Tips for Auditors to Enhance Compliance with the New Standard Implementation
- Auditors should recognise the pattern of lease expenses from a front-ended approach. They should accomplish this agenda even in the situations where yearly rentals are paid.
- Organisations need to address and assess the impact of the new standard with the objective of understanding the wider organisational implications. Hence, accounting analyses need to take close and objective interests of the new approaches to lease accounting.
- In the implementation process, companies need to conduct extensive analysis on the implications of the new standard to their financial results, the execution costs, and the overall alteration of business practices.
- Auditors should treat the right-of-use assets in the same manner as any other financial asset. ROU assets should be depreciated accordingly. Liabilities need to accrue interests.
Leasing encompasses an important financial solution available to many organisations around the globe. Recognising this position underlines the need for accounting institutions such as IASB to continuously develop and upgrade standards that provide guidelines on how to treat leases during reporting. IFRS 16, which is scheduled for implementation from January 2019, is one of such efforts. The new standard replaces IAS 17. IFRS 16 ‘leases’ require the use of only one model in the treatment of leases in the ‘on-balance sheet’ in the case of lessees. This strategy eliminates any distinction made between financial and/or operating leases. Nevertheless, in lessors’ accounting, the distinction remains.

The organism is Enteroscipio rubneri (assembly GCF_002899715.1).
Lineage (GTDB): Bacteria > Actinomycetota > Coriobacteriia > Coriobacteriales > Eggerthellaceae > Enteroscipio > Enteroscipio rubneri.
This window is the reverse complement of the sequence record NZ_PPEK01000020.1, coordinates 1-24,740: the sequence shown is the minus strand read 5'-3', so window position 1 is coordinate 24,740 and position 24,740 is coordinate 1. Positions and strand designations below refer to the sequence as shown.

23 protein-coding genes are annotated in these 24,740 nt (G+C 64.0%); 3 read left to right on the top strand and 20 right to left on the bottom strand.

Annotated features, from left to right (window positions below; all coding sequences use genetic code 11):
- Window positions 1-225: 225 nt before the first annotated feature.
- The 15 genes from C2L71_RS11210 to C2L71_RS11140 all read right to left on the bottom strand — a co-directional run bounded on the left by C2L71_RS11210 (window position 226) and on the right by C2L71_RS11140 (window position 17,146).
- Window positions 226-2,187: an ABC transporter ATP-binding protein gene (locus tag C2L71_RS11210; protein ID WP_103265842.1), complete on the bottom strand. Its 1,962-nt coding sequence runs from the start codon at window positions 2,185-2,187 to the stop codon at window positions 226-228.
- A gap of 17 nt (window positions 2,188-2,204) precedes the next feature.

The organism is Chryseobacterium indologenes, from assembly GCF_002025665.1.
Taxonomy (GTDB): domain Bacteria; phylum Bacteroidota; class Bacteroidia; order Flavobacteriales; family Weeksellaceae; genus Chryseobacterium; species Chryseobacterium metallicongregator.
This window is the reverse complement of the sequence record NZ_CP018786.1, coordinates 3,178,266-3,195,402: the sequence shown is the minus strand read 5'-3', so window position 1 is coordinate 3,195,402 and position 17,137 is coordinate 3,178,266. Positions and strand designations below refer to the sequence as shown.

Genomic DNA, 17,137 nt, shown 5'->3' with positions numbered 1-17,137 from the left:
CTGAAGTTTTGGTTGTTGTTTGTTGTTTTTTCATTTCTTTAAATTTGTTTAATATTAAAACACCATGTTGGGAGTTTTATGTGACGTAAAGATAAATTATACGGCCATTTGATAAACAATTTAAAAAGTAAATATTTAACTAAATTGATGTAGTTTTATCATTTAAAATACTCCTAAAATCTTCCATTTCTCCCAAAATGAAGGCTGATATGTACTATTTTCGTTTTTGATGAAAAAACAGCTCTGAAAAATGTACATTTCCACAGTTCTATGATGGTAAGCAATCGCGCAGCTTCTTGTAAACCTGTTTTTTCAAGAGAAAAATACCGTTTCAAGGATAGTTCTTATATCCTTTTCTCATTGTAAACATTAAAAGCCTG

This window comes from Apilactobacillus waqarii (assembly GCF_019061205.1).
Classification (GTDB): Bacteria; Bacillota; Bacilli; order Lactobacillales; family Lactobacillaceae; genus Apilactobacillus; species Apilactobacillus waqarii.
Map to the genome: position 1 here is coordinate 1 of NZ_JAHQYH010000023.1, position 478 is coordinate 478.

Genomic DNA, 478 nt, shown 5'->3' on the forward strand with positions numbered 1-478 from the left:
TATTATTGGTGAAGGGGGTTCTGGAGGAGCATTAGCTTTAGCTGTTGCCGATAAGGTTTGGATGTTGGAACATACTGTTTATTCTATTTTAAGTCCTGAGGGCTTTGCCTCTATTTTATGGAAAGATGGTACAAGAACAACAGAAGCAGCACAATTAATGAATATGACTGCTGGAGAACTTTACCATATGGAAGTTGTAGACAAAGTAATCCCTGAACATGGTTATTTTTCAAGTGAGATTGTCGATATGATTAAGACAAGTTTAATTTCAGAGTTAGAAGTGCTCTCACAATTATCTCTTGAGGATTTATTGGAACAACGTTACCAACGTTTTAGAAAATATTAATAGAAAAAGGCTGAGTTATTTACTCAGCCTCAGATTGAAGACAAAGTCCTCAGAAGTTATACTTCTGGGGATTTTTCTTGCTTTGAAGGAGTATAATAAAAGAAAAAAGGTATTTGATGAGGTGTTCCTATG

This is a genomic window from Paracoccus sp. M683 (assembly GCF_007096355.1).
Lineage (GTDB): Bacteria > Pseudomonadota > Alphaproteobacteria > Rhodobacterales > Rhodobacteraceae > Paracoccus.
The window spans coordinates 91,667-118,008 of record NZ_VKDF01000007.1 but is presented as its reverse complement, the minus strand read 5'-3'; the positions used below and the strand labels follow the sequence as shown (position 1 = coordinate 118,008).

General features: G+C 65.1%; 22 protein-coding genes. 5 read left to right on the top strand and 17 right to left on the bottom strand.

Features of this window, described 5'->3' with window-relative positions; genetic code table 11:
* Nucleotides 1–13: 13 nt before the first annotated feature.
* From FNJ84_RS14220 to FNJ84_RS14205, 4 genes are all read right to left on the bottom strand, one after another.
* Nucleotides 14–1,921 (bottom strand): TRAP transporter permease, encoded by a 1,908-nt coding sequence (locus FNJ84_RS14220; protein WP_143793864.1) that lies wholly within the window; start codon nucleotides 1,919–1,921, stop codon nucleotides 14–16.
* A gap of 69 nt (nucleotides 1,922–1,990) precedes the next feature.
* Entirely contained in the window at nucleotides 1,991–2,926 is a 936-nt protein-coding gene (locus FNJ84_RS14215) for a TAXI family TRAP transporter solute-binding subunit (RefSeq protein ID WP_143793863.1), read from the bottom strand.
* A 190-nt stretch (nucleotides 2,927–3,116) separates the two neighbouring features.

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Bascom, K & O’Donovan, B 2016, New leases standard–introducing IFRS 16. Web.
Deloitte Global Services Limited 2017, IASB issues new leasing standard. Web.
Hendrie, R 2016, The difference between IAS 17 and IFRS 16: how lease accounting is changing, Innervision, New York, NY.
Lapointe-Antunes, P & Moore, J 2013, ‘The implementation of IAS 16 and IAS 41 at Andrew Peller Limited’, Accounting Education, vol. 22, no. 3, pp. 268-281.
Morris, R, Gray, S, Pickering, J & Aisbitt, S 2014, ‘Preparers’ perceptions of the costs and benefits of IFRS: evidence from Australia’s implementation experience’, Accounting Horizons, vol. 28, no. 1, pp. 143-173.
Romney, M & Steinbert, P 2012, Accounting information systems, 12th edn, Pearson, New Jersey, NJ.